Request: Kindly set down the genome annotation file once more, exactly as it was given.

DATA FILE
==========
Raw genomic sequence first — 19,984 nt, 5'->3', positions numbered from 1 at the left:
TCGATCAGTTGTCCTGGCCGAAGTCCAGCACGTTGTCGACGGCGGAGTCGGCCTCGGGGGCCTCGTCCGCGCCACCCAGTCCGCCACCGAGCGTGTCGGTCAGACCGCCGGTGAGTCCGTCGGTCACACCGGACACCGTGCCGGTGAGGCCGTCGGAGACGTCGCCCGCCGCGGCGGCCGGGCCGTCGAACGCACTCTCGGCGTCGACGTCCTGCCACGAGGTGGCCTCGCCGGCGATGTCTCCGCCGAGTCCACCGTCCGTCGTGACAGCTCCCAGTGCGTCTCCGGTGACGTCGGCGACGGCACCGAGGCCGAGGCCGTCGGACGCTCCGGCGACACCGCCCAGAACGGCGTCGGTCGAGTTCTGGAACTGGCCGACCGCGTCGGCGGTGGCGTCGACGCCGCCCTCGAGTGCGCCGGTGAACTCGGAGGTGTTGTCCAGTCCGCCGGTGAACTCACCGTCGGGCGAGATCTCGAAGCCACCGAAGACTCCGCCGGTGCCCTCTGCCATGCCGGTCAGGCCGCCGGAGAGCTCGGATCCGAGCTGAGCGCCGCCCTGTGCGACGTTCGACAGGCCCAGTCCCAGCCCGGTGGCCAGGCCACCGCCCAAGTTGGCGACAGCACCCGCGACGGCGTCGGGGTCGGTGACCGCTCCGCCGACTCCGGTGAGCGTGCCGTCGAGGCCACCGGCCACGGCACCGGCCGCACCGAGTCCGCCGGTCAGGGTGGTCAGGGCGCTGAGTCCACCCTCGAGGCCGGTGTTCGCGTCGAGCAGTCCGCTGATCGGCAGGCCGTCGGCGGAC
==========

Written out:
Raw genomic sequence first — 19,984 nt, 5'->3', positions numbered from 1 at the left:
TCGATCAGTTGTCCTGGCCGAAGTCCAGCACGTTGTCGACGGCGGAGTCGGCCTCGGGGGCCTCGTCCGCGCCACCCAGTCCGCCACCGAGCGTGTCGGTCAGACCGCCGGTGAGTCCGTCGGTCACACCGGACACCGTGCCGGTGAGGCCGTCGGAGACGTCGCCCGCCGCGGCGGCCGGGCCGTCGAACGCACTCTCGGCGTCGACGTCCTGCCACGAGGTGGCCTCGCCGGCGATGTCTCCGCCGAGTCCACCGTCCGTCGTGACAGCTCCCAGTGCGTCTCCGGTGACGTCGGCGACGGCACCGAGGCCGAGGCCGTCGGACGCTCCGGCGACACCGCCCAGAACGGCGTCGGTCGAGTTCTGGAACTGGCCGACCGCGTCGGCGGTGGCGTCGACGCCGCCCTCGAGTGCGCCGGTGAACTCGGAGGTGTTGTCCAGTCCGCCGGTGAACTCACCGTCGGGCGAGATCTCGAAGCCACCGAAGACTCCGCCGGTGCCCTCTGCCATGCCGGTCAGGCCGCCGGAGAGCTCGGATCCGAGCTGAGCGCCGCCCTGTGCGACGTTCGACAGGCCCAGTCCCAGCCCGGTGGCCAGGCCACCGCCCAAGTTGGCGACAGCACCCGCGACGGCGTCGGGGTCGGTGACCGCTCCGCCGACTCCGGTGAGCGTGCCGTCGAGGCCACCGGCCACGGCACCGGCCGCACCGAGTCCGCCGGTCAGGGTGGTCAGGGCGCTGAGTCCACCCTCGAGGCCGGTGTTCGCGTCGAGCAGTCCGCTGATCGGCAGGCCGTCGGCGGAC